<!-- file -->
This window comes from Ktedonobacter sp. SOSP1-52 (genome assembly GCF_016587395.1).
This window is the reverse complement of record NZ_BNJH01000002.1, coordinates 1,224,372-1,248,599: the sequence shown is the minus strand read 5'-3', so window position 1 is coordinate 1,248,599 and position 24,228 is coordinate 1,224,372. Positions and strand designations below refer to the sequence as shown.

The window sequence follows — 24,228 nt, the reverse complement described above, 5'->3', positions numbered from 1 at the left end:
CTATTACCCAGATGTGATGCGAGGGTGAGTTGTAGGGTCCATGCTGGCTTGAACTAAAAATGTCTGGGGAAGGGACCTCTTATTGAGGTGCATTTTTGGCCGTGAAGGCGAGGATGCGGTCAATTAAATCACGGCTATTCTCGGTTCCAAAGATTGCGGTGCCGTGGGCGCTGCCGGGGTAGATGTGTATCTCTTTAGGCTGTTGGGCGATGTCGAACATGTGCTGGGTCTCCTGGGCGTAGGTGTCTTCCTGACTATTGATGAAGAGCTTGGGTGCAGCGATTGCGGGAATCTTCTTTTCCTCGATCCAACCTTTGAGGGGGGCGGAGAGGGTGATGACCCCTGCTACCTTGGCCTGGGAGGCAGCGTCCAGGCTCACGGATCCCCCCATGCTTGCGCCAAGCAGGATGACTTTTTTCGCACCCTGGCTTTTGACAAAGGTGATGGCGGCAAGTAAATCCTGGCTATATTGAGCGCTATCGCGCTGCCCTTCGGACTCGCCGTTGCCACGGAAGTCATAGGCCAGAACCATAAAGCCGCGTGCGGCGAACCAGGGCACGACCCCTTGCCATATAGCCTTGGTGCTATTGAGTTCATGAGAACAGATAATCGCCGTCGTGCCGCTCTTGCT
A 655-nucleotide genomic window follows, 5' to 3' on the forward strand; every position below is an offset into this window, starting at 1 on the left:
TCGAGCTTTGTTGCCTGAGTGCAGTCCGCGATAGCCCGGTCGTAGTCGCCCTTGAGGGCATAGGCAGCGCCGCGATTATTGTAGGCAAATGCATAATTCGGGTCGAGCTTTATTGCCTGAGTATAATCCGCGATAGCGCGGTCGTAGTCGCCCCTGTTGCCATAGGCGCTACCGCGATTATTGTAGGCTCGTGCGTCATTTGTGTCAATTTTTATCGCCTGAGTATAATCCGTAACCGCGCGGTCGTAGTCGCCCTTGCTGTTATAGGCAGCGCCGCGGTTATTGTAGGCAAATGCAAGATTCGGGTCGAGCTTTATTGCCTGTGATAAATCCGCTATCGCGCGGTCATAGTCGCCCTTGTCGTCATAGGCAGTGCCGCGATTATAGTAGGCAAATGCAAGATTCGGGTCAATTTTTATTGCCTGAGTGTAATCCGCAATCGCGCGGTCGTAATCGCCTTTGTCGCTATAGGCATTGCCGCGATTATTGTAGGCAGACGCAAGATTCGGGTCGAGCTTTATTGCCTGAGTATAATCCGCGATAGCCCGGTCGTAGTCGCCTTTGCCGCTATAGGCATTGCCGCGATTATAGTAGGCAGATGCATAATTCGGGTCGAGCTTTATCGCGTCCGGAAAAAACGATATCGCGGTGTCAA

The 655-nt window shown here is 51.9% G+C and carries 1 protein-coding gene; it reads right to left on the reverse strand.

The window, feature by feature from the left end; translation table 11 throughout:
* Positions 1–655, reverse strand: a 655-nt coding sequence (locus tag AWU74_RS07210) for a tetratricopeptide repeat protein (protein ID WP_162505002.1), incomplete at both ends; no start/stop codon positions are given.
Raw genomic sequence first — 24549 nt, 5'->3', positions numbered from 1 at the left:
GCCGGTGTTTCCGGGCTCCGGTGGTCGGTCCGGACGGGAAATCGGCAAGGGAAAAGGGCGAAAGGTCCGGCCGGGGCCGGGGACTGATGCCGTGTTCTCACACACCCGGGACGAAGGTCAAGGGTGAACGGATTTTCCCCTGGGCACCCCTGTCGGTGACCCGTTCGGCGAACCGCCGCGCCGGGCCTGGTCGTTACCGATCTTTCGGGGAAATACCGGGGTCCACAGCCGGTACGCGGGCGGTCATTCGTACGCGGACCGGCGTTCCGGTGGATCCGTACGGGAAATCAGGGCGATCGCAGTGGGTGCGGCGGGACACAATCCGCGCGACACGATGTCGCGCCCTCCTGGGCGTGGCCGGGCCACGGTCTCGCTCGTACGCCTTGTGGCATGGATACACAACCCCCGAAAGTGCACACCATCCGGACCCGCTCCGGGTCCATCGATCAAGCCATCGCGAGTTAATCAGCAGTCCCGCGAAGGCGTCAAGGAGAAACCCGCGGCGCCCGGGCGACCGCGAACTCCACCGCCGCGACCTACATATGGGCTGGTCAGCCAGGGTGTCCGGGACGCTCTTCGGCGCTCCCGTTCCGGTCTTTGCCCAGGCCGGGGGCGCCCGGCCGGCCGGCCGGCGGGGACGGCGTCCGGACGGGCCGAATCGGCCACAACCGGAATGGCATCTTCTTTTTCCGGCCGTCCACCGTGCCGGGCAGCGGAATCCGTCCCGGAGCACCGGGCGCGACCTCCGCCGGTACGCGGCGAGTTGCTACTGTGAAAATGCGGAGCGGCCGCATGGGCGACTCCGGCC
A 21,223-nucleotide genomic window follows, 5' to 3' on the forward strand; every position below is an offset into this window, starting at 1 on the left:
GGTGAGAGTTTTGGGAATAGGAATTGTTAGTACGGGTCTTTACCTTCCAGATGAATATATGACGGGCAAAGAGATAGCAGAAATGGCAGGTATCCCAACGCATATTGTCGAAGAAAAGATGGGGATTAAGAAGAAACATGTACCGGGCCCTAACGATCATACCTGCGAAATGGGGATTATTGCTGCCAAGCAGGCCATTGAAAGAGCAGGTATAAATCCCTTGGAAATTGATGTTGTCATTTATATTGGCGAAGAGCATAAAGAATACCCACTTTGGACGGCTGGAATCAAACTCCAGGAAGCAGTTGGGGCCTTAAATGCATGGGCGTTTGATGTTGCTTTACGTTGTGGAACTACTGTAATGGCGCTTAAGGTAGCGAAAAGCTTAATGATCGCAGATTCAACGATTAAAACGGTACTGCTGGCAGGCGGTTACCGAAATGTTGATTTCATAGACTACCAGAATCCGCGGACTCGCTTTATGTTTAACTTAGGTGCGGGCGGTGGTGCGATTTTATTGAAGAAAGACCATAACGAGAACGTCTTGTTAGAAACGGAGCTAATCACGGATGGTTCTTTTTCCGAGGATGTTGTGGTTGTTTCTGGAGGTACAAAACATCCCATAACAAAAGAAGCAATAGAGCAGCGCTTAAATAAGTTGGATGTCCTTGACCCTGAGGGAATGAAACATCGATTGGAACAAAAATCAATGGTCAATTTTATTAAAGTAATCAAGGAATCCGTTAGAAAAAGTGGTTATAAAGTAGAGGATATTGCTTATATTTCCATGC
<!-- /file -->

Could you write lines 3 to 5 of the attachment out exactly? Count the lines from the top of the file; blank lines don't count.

The window sequence follows — 24,228 nt, the reverse complement described above, 5'->3', positions numbered from 1 at the left end:
CTATTACCCAGATGTGATGCGAGGGTGAGTTGTAGGGTCCATGCTGGCTTGAACTAAAAATGTCTGGGGAAGGGACCTCTTATTGAGGTGCATTTTTGGCCGTGAAGGCGAGGATGCGGTCAATTAAATCACGGCTATTCTCGGTTCCAAAGATTGCGGTGCCGTGGGCGCTGCCGGGGTAGATGTGTATCTCTTTAGGCTGTTGGGCGATGTCGAACATGTGCTGGGTCTCCTGGGCGTAGGTGTCTTCCTGACTATTGATGAAGAGCTTGGGTGCAGCGATTGCGGGAATCTTCTTTTCCTCGATCCAACCTTTGAGGGGGGCGGAGAGGGTGATGACCCCTGCTACCTTGGCCTGGGAGGCAGCGTCCAGGCTCACGGATCCCCCCATGCTTGCGCCAAGCAGGATGACTTTTTTCGCACCCTGGCTTTTGACAAAGGTGATGGCGGCAAGTAAATCCTGGCTATATTGAGCGCTATCGCGCTGCCCTTCGGACTCGCCGTTGCCACGGAAGTCATAGGCCAGAACCATAAAGCCGCGTGCGGCGAACCAGGGCACGACCCCTTGCCATATAGCCTTGGTGCTATTGAGTTCATGAGAACAGATAATCGCCGTCGTGCCGCTCTTGCT
A 655-nucleotide genomic window follows, 5' to 3' on the forward strand; every position below is an offset into this window, starting at 1 on the left: